With no fewer than 78 speakers sharing their knowledge, across no fewer than 7 different stages, September 2016’s BrightonSEO has been the biggest ever. With so much to see – and mankind’s failure to master time travel yet – even the most enthusiastic amongst us attending will have missed out on some great insights from the ...
In all industries training, learning and development are an important part of helping staff to keep skills up to date and allow for continued professional growth. With SEO and in particular the more technical aspects of this marketing discipline, test and experimentation is a critical part of learning and development due to the scientific method necessarily applied at times which may look a little like this:
- Undesirable symptoms of site performance are observed
- Contributing variables are examined
- An hypothesis is formed
- Test against the hypothesis and revise or recommend accordingly
..but there are inherent difficulties. We don’t work in lab conditions with cleanly isolated variables. Whilst some clients may trust in an agent’s experience and track record to allow pioneering implementations this may not always be the case. So how do we incorporate test and experimentation into an independent agency business for the benefit of staff, clients and the business performance as a whole? At theMediaFlow we have a small online retail business which we treat just like a client business which allows all staff to test theories and experiment with different approaches in an uninhibited way, but we wanted a wider perspective on how other independent agencies approach this too.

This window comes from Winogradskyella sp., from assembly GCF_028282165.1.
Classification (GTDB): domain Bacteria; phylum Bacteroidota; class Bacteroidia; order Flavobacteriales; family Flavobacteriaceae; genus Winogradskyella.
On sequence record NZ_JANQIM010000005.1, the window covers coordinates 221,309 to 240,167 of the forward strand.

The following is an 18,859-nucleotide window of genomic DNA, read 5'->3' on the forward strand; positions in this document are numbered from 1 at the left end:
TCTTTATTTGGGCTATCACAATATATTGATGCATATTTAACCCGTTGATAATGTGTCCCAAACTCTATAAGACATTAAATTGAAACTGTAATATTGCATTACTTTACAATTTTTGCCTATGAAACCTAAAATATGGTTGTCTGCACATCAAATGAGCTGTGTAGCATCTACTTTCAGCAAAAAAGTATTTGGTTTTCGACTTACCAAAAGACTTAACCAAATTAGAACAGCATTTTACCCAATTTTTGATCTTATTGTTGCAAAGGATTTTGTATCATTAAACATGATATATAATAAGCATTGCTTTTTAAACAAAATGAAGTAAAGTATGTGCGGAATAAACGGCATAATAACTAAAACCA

We spoke to Kev Strong from Mediaworks, Dan Sharp from Screamingfrog and Nevyana Karakasheva of Optilocal to get their views on the role, importance and pitfalls of test and experimentation for employees.
The key question when considering test and experimentation as a part of learning and development, is why is it important for junior staff? Kev Strong answered this simply with ‘I find that test and experimentation is imperative when it comes to search and day-to-day offline tasks,’ and Strong highlights that it is easy to fall into the habit of opting for tried and tested methods over dedicating time to experimentation, going on to explain why these habits arise, ‘I think a lot of this is down to the fact that the days of forum questions and answers are gone. Nowadays, I simply use Google, as someone else has more than likely already answered my query.’ However, Nevyana Karakasheva points to the dangers of not experimenting ‘In order to understand the real mechanism of things one is to get out there and test the given scenario on his own. Taking someone else’s conclusions or theories at face value negatively affects work quality, productivity and practically kills all attempts for innovation.’ And Karakasheva thinks that test and experimentation plays a vital role to the junior staff member. ‘they should feel free enough to work independently, to explore and learn on their own in order to be able to contribute with unique point of view that will be based on personal experience and testing’ Dan Sharp takes this one step further highlighting the importance of experimentation plays throughout an SEO career and not just during more junior roles, ‘I certainly believe learning through experimentation and testing is really valuable, not just for juniors but seasoned professionals as well. Learning should be a continuous process, as things change and there’s plenty of new things to try.’
There is no point testing something that cannot be applied to help yourself, your clients and your colleagues work better, faster and smarter